but then you have kinda the same problem that you had at the beginning because you have to actually fill the array, each element 1 by 1, and you needed a loop with strcmp to serach the array. it's not possible to do a lookup table with strings as a search parameter, you needed something that can be casted as an integer to be used as the index.
SashoAuthor Commented:
Yeah I just finished the implementation using an array of structs and I am filling the array one by one and having a loop using strcmp. Thats the best I could think of. I was thinking of enumerating the arguments but don't know how that will work.


enum args {v1_2,v1_8,v1_5}

to acess:

device =table[v1_2][0]
wiper  =table[v1_2][1]

the problem is converiting the string in argv[] to the enum type I am not really sure of how to do it.
#define table \
x(v1_2) \
x(v1_8) \
x(v1_5) \
/* end table */
#define x(arg)  arg,
enum args { table n_args };
#undef x
#define x(arg) # arg ,
char *strings[]={ table "undefined" };
#undef x
int convert(char *s){
  #define x(arg) if( strcmp( # arg , s ) == 0 ){ return arg; }
  #undef x
  return n_args;

SashoAuthor Commented:

would you mind disecting your code with some comments. I am trying to figure out what exactly it is doing It seems that it converts a string to a enum type? But I am not really sure. Is this the whole table implemenattion? I am lost
ozo's code actually works! i don't understand all of it but it actually converts a string to an int and then uses the int as an index to search the table and return the string to be printed out. i've never seen preprocessing used to such extent before.
hmm, i dissected ozo's code and i does exactly what you're doing with your code: it does a strcmp() on every first element of the array. the only difference is that the code is more compact and much more difficult to read.
SashoAuthor Commented:
Hmm...where would the device and wiper columns of the lookup-table be stored? And you are right the code is difficult to read. I think for code managment it will be a lot better to code it using what we mentioned earlier, after all I will have to move on to other projects and I don't want people who inherit ownership of my code to come to me every so often so that I can translate it to them. So far the implementation I have seems to work but I am not sure if it can be called a lookup table :)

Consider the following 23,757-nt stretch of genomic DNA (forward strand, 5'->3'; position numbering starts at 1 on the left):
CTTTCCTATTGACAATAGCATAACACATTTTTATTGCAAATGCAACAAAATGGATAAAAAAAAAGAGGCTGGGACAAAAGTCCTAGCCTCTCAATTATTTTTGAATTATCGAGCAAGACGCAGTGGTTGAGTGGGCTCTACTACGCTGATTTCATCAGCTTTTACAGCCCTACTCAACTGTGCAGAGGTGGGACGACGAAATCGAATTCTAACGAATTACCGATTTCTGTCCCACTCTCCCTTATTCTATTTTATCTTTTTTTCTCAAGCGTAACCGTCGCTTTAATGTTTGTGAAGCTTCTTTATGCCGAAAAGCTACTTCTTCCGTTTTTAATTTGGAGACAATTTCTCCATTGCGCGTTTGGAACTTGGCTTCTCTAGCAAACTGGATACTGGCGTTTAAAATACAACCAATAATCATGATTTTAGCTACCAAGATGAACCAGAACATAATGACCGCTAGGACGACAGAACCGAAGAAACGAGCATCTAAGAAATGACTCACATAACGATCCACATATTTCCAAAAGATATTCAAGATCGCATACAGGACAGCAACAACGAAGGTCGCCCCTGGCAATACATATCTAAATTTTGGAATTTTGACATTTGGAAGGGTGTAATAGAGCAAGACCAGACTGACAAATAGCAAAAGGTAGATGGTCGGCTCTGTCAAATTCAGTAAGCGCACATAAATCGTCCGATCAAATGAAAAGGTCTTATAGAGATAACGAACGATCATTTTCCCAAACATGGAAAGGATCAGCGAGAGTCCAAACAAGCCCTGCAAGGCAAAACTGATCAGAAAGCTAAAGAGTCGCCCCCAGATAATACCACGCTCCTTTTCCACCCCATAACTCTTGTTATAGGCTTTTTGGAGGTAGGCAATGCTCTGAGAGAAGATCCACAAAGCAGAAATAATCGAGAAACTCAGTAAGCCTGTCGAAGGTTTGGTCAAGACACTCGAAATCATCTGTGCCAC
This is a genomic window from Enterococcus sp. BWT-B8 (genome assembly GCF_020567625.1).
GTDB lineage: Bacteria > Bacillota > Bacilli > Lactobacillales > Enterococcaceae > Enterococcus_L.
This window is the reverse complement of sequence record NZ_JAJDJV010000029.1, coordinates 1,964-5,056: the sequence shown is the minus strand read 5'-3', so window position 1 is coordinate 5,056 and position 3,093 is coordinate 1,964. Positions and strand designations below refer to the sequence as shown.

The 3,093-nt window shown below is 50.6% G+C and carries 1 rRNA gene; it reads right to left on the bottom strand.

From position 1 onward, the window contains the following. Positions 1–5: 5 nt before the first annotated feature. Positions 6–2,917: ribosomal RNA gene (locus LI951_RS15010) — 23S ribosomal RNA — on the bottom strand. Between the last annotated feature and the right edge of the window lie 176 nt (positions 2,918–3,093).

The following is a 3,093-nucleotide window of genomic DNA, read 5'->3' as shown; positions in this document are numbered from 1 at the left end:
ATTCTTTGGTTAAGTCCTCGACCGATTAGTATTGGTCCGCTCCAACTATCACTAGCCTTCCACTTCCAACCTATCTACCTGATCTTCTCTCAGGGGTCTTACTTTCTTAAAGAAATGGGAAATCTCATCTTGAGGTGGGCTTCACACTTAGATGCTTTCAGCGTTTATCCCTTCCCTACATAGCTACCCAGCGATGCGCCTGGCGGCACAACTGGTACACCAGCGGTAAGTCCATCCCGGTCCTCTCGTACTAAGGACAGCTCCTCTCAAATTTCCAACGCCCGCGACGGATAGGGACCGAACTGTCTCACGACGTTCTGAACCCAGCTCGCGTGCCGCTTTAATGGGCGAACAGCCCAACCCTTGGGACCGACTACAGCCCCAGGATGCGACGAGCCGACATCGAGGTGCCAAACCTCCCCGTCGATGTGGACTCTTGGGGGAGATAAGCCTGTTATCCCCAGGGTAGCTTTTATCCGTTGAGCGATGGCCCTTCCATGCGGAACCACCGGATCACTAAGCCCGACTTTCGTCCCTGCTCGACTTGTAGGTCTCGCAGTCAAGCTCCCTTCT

struct lookup{
      char arg[5];
      unsigned char device;
      unsigned char pot;

struct lookup table[16];

void initialize_lookup_table()






unsigned char check_argument(char * arg,unsigned char * device,unsigned char * pot)
  int j;

            *device = table[j].device;
            *pot  = table[j].pot;
            return TRUE;

 return FALSE;

mornblade let me know what you think. Is there anything you could add?
seems good. and you don't waste time finding what enum goes with what string. code is more efficient and much more readable. and no, i don't think it can be called a lookup table anymore :)

personnally, i would have make the fcn check_argument return the index and copy the values for pot and device in the place that fcn is called, and return -1 if not found. i.e.

#define NB_ENTRIES 16
int index;
if ((index = check_argument(argv[1])) != -1)
  pot = table[index].pot;
  device = table[index].device;
  /* ERROR! */

char check_argument(char *arg)
  for (int ii=0; ii < NB_ENTRIES; ii++)
    if (strcmp(table[ii].arg, arg) == 0)
      return ii;

  return -1;

more efficient, since you pass less parameters (smaller stack, less overhead) and, the table being a global var, you have access to its components everywhere. this is only personal taste however. do it the way you want :)
SashoAuthor Commented:
I like your last comment as the answer for this whole issue. I'll try to accept it as the answer.
SashoAuthor Commented:
Well it seems the specs for this program of mine keep changing from day to day. This lookup table thing is getting out of hand. Now they want an otion to use a file as a lookup table initialization, I guess it is easier for the user to change the values. To me its just one more thing the user can screw up. Oh well...thanks for the help guys.